You only have twenty minutes before your train leaves, thats right, the platform number is only shown twenty minutes before the train’s departure-sometimes even less. Some platforms and stations are incredibly long and finding a lift, if you have suitcases, is not always easy. And then there is the intricate task of finding out exactly where your carriage will be located on that very long platform. As every train is different, car 7 for one journey at one station may correspond with place x…or not. You can never tell…usually until the last minute.
Sometimes these correspondences dont work and you are left rushing to the other end of the platform when you finally get to see the dimly lit carriage number as the train rolls in. The trains rarely are at the same level as the platform so there is a hefty task to be faced in lugging your suitcase(s) up those two steps. But this is where help usually arrives-there’s a camaraderie involved in train travel in this country and there is without fail some gallant chap (occasionally a woman) to help you get your bags stowed away without too much trouble.
On a recent trip from Bordeaux to Auray in Bretagne, we were informed of the platform only ten minutes before departure. I placed myself next to the elevator as I waited with my two suitcases then moved like lightning to platform three. A lovely young man carried my heavy (filled with wine of course) suitcase up the steps and I then enquired of a friendly guard as to where my carriage would alight.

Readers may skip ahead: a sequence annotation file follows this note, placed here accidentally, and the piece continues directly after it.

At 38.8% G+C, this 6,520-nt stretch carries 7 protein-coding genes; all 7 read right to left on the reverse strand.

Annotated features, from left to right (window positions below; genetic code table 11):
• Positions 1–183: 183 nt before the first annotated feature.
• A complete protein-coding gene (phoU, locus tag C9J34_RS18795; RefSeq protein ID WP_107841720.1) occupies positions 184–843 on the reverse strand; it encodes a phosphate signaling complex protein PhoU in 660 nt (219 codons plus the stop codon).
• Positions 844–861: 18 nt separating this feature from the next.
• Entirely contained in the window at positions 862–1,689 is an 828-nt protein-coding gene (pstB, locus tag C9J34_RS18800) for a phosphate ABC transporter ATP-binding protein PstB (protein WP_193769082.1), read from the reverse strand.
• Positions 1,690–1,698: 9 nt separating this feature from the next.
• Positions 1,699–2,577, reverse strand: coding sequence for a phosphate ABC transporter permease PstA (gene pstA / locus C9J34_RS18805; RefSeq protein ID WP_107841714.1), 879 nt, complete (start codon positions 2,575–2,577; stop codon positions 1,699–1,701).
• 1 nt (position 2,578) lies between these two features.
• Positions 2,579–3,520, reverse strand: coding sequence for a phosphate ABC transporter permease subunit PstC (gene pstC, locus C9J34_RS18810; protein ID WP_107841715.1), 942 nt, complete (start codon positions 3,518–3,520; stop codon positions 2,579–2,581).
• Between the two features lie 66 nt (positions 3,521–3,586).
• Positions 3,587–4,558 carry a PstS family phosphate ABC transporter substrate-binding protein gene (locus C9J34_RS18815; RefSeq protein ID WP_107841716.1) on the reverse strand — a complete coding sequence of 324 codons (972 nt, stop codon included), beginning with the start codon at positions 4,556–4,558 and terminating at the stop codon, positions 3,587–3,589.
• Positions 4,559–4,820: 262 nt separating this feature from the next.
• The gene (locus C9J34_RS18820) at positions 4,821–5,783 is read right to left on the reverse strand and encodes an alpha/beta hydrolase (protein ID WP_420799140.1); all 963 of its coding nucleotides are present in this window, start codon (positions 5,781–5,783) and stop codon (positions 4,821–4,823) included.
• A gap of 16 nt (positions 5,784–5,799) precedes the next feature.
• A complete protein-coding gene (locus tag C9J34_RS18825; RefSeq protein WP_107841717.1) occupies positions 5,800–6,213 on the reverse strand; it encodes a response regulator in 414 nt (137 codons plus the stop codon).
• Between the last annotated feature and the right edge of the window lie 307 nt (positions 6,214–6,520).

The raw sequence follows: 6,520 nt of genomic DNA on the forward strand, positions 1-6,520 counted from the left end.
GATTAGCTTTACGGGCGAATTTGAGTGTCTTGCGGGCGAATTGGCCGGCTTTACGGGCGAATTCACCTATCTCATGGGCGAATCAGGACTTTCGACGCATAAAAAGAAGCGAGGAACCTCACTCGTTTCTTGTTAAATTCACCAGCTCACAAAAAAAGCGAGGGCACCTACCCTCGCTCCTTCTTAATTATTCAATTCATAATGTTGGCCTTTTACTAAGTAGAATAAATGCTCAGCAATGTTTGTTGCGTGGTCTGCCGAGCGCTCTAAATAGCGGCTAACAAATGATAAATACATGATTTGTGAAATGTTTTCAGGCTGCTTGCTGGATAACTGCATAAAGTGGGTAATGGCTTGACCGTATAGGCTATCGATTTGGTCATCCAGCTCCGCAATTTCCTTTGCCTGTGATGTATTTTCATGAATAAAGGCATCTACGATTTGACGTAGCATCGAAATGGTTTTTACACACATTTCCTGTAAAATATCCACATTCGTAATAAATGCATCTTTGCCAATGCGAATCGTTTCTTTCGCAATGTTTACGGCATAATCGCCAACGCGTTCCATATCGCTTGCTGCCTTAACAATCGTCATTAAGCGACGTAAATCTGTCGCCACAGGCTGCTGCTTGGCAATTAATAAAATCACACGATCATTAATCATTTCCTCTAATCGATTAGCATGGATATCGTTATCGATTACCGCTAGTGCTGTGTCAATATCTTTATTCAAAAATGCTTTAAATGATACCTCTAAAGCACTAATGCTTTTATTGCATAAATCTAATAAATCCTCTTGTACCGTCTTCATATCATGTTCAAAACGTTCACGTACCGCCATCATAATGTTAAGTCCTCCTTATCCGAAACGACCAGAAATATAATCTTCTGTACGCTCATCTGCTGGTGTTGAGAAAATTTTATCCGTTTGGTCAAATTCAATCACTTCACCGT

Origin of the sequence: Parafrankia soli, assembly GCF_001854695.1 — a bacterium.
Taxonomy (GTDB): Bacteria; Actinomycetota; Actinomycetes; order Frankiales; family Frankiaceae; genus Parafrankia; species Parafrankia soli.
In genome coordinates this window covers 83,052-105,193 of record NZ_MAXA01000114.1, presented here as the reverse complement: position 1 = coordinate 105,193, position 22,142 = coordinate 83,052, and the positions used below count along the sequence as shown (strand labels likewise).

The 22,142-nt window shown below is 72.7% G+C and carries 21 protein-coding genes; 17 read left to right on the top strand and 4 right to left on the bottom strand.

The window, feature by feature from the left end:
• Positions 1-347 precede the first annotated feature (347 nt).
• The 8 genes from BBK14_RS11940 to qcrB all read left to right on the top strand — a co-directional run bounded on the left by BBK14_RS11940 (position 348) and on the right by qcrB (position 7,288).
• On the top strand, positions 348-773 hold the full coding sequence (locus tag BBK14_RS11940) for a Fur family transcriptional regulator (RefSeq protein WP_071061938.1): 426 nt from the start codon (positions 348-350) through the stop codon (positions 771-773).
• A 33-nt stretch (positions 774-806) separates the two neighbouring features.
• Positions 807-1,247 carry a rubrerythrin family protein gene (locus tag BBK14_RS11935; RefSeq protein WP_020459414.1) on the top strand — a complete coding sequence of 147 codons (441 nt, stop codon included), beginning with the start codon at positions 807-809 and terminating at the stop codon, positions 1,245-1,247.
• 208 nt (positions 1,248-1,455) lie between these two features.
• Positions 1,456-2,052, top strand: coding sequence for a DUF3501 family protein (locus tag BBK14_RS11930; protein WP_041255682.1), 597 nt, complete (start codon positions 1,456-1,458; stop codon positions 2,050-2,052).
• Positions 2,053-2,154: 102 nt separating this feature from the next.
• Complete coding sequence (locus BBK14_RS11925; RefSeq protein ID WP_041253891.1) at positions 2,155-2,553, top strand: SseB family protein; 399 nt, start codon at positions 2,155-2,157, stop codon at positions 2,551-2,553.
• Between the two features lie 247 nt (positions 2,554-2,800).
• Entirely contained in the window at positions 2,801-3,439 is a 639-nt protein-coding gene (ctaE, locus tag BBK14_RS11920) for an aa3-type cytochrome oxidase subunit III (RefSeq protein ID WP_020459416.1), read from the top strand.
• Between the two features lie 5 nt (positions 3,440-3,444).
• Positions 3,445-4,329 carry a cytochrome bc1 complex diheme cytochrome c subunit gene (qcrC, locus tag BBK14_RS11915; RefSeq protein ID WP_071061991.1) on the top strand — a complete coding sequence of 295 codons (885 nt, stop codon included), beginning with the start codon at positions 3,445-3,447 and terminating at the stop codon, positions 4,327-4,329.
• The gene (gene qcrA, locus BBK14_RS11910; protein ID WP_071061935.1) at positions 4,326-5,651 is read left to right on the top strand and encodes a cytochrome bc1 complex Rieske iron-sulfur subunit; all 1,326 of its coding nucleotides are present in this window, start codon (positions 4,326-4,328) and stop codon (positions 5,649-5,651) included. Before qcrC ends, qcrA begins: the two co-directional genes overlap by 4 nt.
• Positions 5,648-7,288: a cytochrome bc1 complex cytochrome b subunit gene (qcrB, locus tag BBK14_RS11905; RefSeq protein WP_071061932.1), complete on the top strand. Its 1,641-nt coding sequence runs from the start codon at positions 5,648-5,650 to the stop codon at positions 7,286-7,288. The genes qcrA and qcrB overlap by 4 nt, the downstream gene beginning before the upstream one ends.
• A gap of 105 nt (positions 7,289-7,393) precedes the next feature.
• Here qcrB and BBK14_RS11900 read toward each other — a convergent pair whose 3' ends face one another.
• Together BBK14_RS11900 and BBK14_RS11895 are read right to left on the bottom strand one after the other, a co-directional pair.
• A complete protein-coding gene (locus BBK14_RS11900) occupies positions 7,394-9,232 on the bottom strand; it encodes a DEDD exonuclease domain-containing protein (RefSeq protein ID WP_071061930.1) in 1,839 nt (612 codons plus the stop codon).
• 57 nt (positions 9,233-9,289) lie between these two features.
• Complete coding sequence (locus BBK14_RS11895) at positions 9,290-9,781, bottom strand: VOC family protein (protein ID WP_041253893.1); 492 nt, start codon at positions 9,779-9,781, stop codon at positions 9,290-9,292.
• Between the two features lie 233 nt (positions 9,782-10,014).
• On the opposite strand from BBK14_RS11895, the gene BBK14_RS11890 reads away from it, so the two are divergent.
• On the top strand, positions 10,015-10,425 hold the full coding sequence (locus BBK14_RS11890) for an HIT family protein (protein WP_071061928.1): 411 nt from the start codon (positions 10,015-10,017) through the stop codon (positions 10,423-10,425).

Positioned at the right spot another helpful person aided me in lifting the suitcases. Finally I settled into my seat and observed the etiquette of French train travel which seeks to maintain the peace and quiet of the carriage by speaking softly and if you have to use your phone do so only in the corridor. When you think of the constant clamour of modern life, this really is a tradition to be savored and cherished.
Just before arriving at Gare Montparnasse in Paris, I moved into the hallway to ready myself with suitcases before alighting. And this is when the conversations started with fellow travellers. Coming from Bordeaux the conversation fell naturally to wine-a woman from Bordeaux whose family owned a Chateau appellation, was born in China and fluent in three languages ; another woman told me not to miss the church of St Anne d’Auray. We said farewell and I took the time to settle myself at a friendly cafe before the next leg of my journey.
While I’ll never perfect the art of train travel in France I can say I’m getting better at it and have certainly learned to appreciate its delights-as well as those inevitable upsets.